Since the I-35W bridge crossing the Mississippi collapsed here in Minneapolis last Wednesday, with (at this writing) five dead and eight missing, my gephyrophobia is back, going strong.
That’s JEFF-i-ro-FO-bee-uh. Or fear of bridges.
I never got gephyrophobic on the 1900-foot-long I-35W bridge. (Turns out I should have been, but I wasn’t.) I’d get nervous on the bridge across Lake Ponchartrain into New Orleans, which is 28,145 feet long, as my four-cylinder Toyota got buffeted but the highway wind, and I’d see the choppy surf waaaay below me.
In the wake of the disaster, ABC news dusted out the psychiatric dictionary and talked to an expert about more people suffering from gephyrophobia:
“Their fear is not that the bridge is going to collapse; their fear is that they will get halfway across and freeze or drive off the bridge,” says Jerilyn Ross, president of the Anxiety Disorder Association of America.
Their fear used to be that they would freeze up on the bridge; now, I think, people are going right ahead and being frightened of a bridge collapse itself.
Jerilyn went on: “A true phobia is fear of fear itself — a threat of danger that’s not really dangerous.”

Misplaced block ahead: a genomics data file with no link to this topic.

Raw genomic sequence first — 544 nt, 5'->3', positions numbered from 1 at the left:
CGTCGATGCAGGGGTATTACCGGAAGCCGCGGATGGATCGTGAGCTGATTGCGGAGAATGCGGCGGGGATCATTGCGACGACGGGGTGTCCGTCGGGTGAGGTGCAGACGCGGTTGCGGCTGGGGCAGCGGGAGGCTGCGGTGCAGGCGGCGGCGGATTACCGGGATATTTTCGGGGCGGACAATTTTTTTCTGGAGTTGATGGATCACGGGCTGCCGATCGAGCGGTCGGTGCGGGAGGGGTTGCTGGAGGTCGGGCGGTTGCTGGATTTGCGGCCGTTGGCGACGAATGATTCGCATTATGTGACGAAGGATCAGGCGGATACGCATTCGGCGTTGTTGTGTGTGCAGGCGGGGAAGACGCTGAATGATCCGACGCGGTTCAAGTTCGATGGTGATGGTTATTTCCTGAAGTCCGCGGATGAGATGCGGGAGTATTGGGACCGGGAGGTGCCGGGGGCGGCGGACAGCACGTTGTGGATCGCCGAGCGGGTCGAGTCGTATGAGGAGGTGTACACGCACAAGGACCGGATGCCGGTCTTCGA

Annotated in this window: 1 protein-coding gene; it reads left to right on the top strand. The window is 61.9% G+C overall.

Since, according to the Federal Highway Administration last year, nearly 1 out of every 8 bridges in the United States is (like the former I-35W bridge) “structurally deficient,” I guess gephyrophobia isn’t a phobia after all anymore; it’s just common sense.
What’s the treatment for gephyrophobia?
For those who have an intense fear of crossing a bridge, for example, treatment may begin with them sitting in the passenger seat of a car while crossing a very short bridge. Gradually, the intensity of the experience would be increased until the person has learned to deal with their fearful impulses.
. . . Or until one of the 73,533 of the nation’s structurally deficient bridges they are driving over collapses; whichever comes first.